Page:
PaO₂:FiO₂ Ratio

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About this Calculator

Acute respiratory distress syndrome (ARDS) is classically described as noncardiogenic pulmonary edema, thought to be secondary to increased pulmonary capillary permeability. This process may occur for a number of reasons, both pulmonary and systemic in origin. Common causes of ARDS include pulmonary or systemic infection, trauma, burns, pancreatitis, near-drowning, transfusion, medication overdose, and toxic inhalations.

Treatment of ARDS is evolving, with several recent large-scale studies that have altered standard practice:

  • Low tidal volume ventilation (6mL/kg) improves absolute mortality 9% (ARDSNet, 2000)
  • Restrictive fluid management strategies (initiated after hemodynamic stabilization) increases ventilation-free and ICU-free days, but has no effect on 60-day mortality (ARDSNet, 2006)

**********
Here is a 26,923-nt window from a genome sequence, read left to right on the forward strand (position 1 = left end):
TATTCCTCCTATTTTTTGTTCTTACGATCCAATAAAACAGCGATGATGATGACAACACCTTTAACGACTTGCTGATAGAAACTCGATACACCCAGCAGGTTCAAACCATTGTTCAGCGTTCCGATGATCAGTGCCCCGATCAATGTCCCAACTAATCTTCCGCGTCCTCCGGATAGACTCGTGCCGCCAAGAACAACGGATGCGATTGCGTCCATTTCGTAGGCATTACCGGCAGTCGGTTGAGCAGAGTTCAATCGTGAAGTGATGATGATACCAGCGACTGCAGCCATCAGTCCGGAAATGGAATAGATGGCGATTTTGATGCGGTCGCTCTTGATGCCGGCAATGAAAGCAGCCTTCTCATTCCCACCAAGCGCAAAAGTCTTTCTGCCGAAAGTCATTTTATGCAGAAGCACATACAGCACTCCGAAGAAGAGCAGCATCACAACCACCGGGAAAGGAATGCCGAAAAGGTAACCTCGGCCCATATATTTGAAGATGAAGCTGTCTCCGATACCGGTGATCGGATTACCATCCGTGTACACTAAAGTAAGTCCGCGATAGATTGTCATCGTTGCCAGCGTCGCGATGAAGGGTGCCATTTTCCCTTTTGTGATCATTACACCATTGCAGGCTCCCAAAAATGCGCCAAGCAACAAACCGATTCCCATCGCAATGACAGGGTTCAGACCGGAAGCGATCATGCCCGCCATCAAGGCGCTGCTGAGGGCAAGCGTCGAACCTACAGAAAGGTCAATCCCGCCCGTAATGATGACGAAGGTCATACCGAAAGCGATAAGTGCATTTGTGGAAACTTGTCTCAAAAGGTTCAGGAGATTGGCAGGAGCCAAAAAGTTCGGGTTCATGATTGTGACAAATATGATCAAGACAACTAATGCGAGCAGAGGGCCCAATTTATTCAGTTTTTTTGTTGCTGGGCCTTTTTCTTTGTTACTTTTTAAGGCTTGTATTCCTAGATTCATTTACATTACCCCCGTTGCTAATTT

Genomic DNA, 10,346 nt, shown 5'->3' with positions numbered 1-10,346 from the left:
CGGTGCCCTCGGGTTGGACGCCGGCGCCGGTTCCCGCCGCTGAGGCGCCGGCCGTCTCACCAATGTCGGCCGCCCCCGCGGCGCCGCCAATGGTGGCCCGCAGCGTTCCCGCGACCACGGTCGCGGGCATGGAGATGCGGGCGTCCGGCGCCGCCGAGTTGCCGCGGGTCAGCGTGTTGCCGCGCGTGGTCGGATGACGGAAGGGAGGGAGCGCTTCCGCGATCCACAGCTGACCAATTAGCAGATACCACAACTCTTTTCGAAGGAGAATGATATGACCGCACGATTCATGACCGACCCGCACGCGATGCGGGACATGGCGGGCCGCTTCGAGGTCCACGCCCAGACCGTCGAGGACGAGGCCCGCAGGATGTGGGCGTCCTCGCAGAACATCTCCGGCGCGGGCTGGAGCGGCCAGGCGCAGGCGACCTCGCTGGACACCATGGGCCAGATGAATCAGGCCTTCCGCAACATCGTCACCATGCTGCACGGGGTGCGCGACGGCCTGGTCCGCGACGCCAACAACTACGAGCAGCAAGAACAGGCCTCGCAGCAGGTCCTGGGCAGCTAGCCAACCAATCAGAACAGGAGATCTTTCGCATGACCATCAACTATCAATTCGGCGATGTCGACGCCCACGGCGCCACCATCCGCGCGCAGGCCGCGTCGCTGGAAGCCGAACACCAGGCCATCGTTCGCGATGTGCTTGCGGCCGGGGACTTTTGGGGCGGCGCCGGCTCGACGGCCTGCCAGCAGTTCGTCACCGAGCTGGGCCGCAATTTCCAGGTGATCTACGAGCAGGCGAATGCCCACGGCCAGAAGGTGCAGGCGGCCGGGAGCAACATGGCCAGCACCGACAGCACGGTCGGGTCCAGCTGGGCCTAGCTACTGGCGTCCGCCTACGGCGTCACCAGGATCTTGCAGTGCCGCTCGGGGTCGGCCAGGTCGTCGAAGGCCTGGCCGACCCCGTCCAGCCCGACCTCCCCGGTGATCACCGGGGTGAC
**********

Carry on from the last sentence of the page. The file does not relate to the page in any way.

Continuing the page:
• High versus low levels of positive end-expiratory pressure (PEEP) has no effect on clinically relevant outcomes (Brower et al, 2004)
  • No benefit, but increased complication rates when pulmonary arterial catheters are used to guide treatment (ARDSNet, 2006)
  • Steroid therapy increases morbidity and possibly increases mortality, especially if initiated late (> 14 days) in ARDS course (Steinberg et al, 2006)

References

Herbert P Wiedemann et al.

Comparison of two fluid-management strategies in acute lung injury.

New England Journal of Medicine 2006 June 15, 354 (24): 2564-75

Brower RG, et al.

Higher versus lower positive end-expiratory pressures in patients with the acute respiratory distress syndrome.

New England Journal of Medicine 2004 July 22, 351 (4): 327-36

Arthur P Wheeler et al.

Pulmonary-artery versus central venous catheter to guide treatment of acute lung injury.

New England Journal of Medicine 2006 May 25, 354 (21): 2213-24

Steinberg KP et al.

Efficacy and safety of corticosteroids for persistent acute respiratory distress syndrome.

New England Journal of Medicine 2006 April 20, 354 (16): 1671-84

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